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Adam Machanic

Adam Machanic, Boston-based SQL Server developer, shares his experiences with programming, monitoring, and performance tuning SQL Server. And the occasional battle with the query optimizer.

  • SQLCLR Performance Session at TechEd US

    I am super-excited to visit New Orleans next month for Microsoft TechEd; it will be my sixth time speaking at the show.

    My session takes an in-depth look at some of the techniques I've developed for using SQLCLR modules -- and some of the great performance gains I've been able to achieve.

    Hope to see you in NOLA! If you're not attending the show, the video will be available on demand a few days after I give the talk.

  • More Fun in Atlanta: Parallelism at SQL Saturday 220

    May 18, SQL Saturday returns yet again to the Atlanta area. At this point I've become a bit of a regular at Atlanta's events; this will be my third one in a row. The team that puts them together is amazing, and produces top quality, super fun and educational days every time. Plus: Taco Mac.

    Friday, May 17, the event is running a few pre-conference seminars, and I'll be delivering one focused on parallelism in SQL Server. This is an updated version of the seminar I delivered at the 2010 PASS conference; you can read Kendra Little's review of that day on her personal blog, littlekendra.com.

    To get full information on the Atlanta seminar, visit the EventBrite page for the event: http://surfmulticore.eventbrite.com/

    Any questions? Let me know in the comment section.

    Hope to see you there!

  • Capturing Attention: Writing Great Session Descriptions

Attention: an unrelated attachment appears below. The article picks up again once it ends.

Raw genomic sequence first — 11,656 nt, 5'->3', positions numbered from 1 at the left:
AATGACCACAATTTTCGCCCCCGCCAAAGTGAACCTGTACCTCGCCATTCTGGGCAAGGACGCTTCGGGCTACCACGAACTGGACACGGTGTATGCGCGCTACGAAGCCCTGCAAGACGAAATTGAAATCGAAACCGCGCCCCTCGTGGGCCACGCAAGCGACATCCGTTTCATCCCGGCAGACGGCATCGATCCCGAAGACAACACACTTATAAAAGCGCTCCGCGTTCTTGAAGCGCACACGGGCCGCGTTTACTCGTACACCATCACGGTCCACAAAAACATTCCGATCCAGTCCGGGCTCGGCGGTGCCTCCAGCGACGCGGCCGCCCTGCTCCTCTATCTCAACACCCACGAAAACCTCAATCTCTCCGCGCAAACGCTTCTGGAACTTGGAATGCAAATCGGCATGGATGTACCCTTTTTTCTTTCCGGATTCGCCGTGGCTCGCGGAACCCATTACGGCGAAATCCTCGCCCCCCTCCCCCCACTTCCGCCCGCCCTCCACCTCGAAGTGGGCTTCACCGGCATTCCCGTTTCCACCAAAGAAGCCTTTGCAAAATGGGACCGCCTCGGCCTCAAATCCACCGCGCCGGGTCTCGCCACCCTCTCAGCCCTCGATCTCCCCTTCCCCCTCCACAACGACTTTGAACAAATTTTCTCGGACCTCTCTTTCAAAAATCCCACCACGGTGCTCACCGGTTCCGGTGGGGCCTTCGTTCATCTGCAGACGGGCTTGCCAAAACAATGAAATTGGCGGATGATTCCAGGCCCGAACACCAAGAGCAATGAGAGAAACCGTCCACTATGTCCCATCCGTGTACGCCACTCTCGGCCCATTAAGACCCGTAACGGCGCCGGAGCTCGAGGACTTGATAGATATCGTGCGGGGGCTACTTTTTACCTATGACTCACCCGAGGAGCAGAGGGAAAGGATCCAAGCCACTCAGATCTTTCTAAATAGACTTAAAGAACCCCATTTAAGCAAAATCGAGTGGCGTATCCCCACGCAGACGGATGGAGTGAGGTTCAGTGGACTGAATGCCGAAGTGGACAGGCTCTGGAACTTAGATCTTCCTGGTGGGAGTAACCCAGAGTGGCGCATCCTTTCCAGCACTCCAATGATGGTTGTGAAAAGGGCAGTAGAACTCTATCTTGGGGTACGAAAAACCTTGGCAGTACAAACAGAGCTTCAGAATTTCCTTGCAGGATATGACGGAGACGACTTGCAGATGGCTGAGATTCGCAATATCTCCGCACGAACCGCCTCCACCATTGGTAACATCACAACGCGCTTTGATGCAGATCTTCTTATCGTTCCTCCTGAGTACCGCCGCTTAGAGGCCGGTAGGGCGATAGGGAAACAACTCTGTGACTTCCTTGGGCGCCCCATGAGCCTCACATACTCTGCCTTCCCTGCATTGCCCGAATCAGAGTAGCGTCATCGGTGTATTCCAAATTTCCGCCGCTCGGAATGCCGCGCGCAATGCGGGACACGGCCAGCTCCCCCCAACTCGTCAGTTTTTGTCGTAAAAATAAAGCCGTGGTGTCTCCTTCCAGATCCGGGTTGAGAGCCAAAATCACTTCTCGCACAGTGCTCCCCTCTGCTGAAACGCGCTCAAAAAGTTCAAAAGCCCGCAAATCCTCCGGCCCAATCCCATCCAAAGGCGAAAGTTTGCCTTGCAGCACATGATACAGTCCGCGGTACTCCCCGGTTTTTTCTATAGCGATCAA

keynote2One of the best ways we can differentiate ourselves and further our careers is to get out of the office… and onto a stage. Presenting can give you name recognition; open doors to new opportunities; help you gain a deeper understanding of technology (teaching a topic often forces you to learn it at a much deeper level); and for many people it's simply a fun and satisfying pastime. Each year there are dozens of speaking opportunities available to you: brown bag talks at your workplace, local user groups, online (virtual) user groups, community events, and conferences, just to name a few.

    Virtually every speaking engagement, no matter how large or small, has something in common: attendees want to know, in advance, what is you're going to be talking about. They want to know whether they should spend their valuable time watching you, watching some other presenter, or perhaps staying at home and catching up on some sleep. And attendees will make this decision based upon an all-important document, the session description.

    I've been speaking publicly and running events for just shy of 10 years now, and in that time I've read thousands of session descriptions. Some were decent, some good or even excellent, and most were very, very bad. I've also seen a lot of potential speakers--many of whom had extremely interesting topics and content--get rejected by events because they made basic mistakes in their session descriptions.